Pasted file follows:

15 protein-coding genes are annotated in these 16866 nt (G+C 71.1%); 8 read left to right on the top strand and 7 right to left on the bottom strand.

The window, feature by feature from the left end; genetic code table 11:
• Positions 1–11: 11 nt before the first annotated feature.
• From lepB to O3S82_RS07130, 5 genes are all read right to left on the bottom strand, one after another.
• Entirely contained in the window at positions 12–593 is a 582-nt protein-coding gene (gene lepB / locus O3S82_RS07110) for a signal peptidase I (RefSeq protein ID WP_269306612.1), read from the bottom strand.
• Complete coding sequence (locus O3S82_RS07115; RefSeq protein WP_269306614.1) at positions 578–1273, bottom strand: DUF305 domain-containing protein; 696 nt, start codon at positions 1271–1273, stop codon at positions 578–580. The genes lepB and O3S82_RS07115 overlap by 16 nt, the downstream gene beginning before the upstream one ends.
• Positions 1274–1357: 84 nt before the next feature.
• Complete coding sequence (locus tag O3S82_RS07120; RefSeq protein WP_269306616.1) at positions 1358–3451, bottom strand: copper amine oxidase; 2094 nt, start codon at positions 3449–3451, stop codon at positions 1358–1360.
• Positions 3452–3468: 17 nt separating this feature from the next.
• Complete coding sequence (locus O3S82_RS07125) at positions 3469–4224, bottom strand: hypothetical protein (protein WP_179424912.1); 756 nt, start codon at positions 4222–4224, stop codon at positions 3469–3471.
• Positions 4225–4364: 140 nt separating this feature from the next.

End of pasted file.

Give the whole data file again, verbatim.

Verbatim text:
15 protein-coding genes are annotated in these 16866 nt (G+C 71.1%); 8 read left to right on the top strand and 7 right to left on the bottom strand.

The window, feature by feature from the left end; genetic code table 11:
• Positions 1–11: 11 nt before the first annotated feature.
• From lepB to O3S82_RS07130, 5 genes are all read right to left on the bottom strand, one after another.
• Entirely contained in the window at positions 12–593 is a 582-nt protein-coding gene (gene lepB / locus O3S82_RS07110) for a signal peptidase I (RefSeq protein ID WP_269306612.1), read from the bottom strand.
• Complete coding sequence (locus O3S82_RS07115; RefSeq protein WP_269306614.1) at positions 578–1273, bottom strand: DUF305 domain-containing protein; 696 nt, start codon at positions 1271–1273, stop codon at positions 578–580. The genes lepB and O3S82_RS07115 overlap by 16 nt, the downstream gene beginning before the upstream one ends.
• Positions 1274–1357: 84 nt before the next feature.
• Complete coding sequence (locus tag O3S82_RS07120; RefSeq protein WP_269306616.1) at positions 1358–3451, bottom strand: copper amine oxidase; 2094 nt, start codon at positions 3449–3451, stop codon at positions 1358–1360.
• Positions 3452–3468: 17 nt separating this feature from the next.
• Complete coding sequence (locus O3S82_RS07125) at positions 3469–4224, bottom strand: hypothetical protein (protein WP_179424912.1); 756 nt, start codon at positions 4222–4224, stop codon at positions 3469–3471.
• Positions 4225–4364: 140 nt separating this feature from the next.